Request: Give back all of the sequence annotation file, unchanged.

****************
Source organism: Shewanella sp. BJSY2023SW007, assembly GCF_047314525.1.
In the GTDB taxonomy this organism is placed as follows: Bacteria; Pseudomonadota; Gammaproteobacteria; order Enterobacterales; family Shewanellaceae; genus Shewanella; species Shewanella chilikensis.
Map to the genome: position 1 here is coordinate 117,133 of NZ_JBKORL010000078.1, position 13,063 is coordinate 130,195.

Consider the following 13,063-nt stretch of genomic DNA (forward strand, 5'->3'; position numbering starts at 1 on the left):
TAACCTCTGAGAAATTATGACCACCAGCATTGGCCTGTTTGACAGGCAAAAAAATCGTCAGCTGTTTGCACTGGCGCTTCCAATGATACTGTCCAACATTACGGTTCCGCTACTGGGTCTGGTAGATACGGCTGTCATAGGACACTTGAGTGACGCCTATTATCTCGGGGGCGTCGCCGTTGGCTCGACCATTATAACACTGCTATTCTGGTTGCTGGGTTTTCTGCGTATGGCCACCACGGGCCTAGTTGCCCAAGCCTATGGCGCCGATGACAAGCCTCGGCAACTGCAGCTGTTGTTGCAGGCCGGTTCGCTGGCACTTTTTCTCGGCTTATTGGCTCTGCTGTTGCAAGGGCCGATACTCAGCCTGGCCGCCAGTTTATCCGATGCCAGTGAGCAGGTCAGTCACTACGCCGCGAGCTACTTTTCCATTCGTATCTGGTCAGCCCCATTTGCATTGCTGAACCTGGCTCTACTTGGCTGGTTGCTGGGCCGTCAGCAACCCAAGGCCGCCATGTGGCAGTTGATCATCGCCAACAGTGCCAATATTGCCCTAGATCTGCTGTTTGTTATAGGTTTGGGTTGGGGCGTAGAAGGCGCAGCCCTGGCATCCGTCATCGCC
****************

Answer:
Source organism: Shewanella sp. BJSY2023SW007, assembly GCF_047314525.1.
In the GTDB taxonomy this organism is placed as follows: Bacteria; Pseudomonadota; Gammaproteobacteria; order Enterobacterales; family Shewanellaceae; genus Shewanella; species Shewanella chilikensis.
Map to the genome: position 1 here is coordinate 117,133 of NZ_JBKORL010000078.1, position 13,063 is coordinate 130,195.

Consider the following 13,063-nt stretch of genomic DNA (forward strand, 5'->3'; position numbering starts at 1 on the left):
TAACCTCTGAGAAATTATGACCACCAGCATTGGCCTGTTTGACAGGCAAAAAAATCGTCAGCTGTTTGCACTGGCGCTTCCAATGATACTGTCCAACATTACGGTTCCGCTACTGGGTCTGGTAGATACGGCTGTCATAGGACACTTGAGTGACGCCTATTATCTCGGGGGCGTCGCCGTTGGCTCGACCATTATAACACTGCTATTCTGGTTGCTGGGTTTTCTGCGTATGGCCACCACGGGCCTAGTTGCCCAAGCCTATGGCGCCGATGACAAGCCTCGGCAACTGCAGCTGTTGTTGCAGGCCGGTTCGCTGGCACTTTTTCTCGGCTTATTGGCTCTGCTGTTGCAAGGGCCGATACTCAGCCTGGCCGCCAGTTTATCCGATGCCAGTGAGCAGGTCAGTCACTACGCCGCGAGCTACTTTTCCATTCGTATCTGGTCAGCCCCATTTGCATTGCTGAACCTGGCTCTACTTGGCTGGTTGCTGGGCCGTCAGCAACCCAAGGCCGCCATGTGGCAGTTGATCATCGCCAACAGTGCCAATATTGCCCTAGATCTGCTGTTTGTTATAGGTTTGGGTTGGGGCGTAGAAGGCGCAGCCCTGGCATCCGTCATCGCC